Horizons' New Korean ETF Is First Based On Kospi Index HKOR

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Horizons ETFs Group, one of the largest ETF families in the world, earlier this month launched its third fund in the U.S. market and its first country-specific one: Horizons Korea Kospi 200ETF ( HKOR ).

While other ETFs track the South Korean stock market, including iSharesMSCI South Korea Capped ETF ( EWY ),First Trust South Korea AlphaDEX Fund ( FKO ) andWisdomTree Korea Hedged Equity Fund ( DXKW ), Horizons' new fund is the first to track the Korean blue chip benchmark.

"What makes this significant is that it's the first U.S. ETF to track an index whose point of origin is South Korea, as opposed to MSCI," said Arlene C. Reyes, chief operating officer of exchangetradedfunds.com, a site that follows the global ETF market. "The Kospi 200 is to Korea what the DAX is to Germany. It's important because it's the index of choice for the South Korean stock exchange."

Samsung Electronics makes up 21% of the index, with Hyundai Motor at 5.5% and Kia Motors at 2.3%. The information technology sector comprises 32% of the index, followed by consumer discretionary at 17%, industrials and financials at 13% each.

With more than $4 billion in assets, the iShares ETF, which tracks the MSCI Korea 25/50 Index, is the 800-pound gorilla tracking Korea. Its top-10 holdings and sector allocations are similar to the Horizons Fund. EWY has 20% in Samsung Electronics, for example. But the Kospi 200 ETF tracks a more diversified swatch of the stock exchange and 93% of its market capitalization, holding 200 companies vs. iShares' 105.

Furthermore, HKOR is the cheapest of the bunch, with an expense ratio of 0.38%.

Officially listed in the emerging markets category, South Korea has fallen along with the other emerging-market economies over the past year. EWY is down 7% this year. Topping the reasons for the broad decline are worries about the U.S. Federal Reserve tapering its quantitative easing program and the falling yen, which will make Japan's pricing more competitive to South Korea.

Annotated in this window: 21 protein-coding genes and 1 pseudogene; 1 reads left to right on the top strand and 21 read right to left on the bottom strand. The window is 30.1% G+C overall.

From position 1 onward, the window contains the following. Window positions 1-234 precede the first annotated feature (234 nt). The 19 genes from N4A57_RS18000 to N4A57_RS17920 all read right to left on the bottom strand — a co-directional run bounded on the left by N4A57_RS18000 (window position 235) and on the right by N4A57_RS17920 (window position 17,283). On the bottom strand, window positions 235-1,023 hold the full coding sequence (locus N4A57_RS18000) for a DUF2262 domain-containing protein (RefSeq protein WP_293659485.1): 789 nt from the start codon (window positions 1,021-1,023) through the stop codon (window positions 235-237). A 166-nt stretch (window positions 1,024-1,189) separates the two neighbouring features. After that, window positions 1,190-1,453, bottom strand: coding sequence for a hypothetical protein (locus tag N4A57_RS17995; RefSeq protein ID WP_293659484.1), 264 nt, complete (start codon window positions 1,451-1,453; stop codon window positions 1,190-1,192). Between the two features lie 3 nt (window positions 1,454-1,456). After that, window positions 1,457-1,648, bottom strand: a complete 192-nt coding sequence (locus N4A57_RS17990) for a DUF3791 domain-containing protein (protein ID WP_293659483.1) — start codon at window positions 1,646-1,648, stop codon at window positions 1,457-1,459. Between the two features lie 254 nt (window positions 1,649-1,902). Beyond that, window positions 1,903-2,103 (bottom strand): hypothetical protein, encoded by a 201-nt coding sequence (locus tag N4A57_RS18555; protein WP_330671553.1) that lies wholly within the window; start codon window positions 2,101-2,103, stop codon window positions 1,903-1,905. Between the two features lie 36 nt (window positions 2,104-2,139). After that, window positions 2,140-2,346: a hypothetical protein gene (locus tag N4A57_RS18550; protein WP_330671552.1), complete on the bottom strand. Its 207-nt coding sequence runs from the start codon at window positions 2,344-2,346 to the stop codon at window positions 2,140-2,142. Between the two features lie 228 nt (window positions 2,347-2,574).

"Korea is more of an emerged market, as opposed to an emerging market," said Joe Cunningham, executive vice president at Horizons ETFs Management, Horizons' U.S. unit. "Compared to the other emerging markets, Korea has greater growth in per capita income, a larger consumer market, a very diversified economy, lower debt levels and the companies are household names."

Cunningham says another advantage to HKOR is that while options are traded on the iShares ETF, no futures are traded on its index. But options and futures are traded on the Kospi 200, making it the most liquid index in Asia. This gives investors in HKOR 24-hour exposure, which the other ETFs don't have.

As the fourth-largest economy in Asia, South Korea will see a bigger boost from a recovery in Western nations than the other emerging markets. In January, the Bank of Korea predicted its economy will grow 3.8% this year.

In addition, the decline in emerging markets has created an attractive entry point into the South Korean market. Cunningham says it was trading at 8.7 times earnings on Dec. 31, significantly below its recent average of 9.4 times and its 20-year average of 11 times.

As of January, 10-year-old Horizons ETFs Group had $8.8 billion in assets under management in 140 ETFs listed worldwide. The company is a unit of Korea-based Mirae Asset Global Investments.



The views and opinions expressed herein are the views and opinions of the author and do not necessarily reflect those of The NASDAQ OMX Group, Inc.



This article appears in: Investing , ETFs

Referenced Stocks: HKOR , EWY , FKO , DXKW

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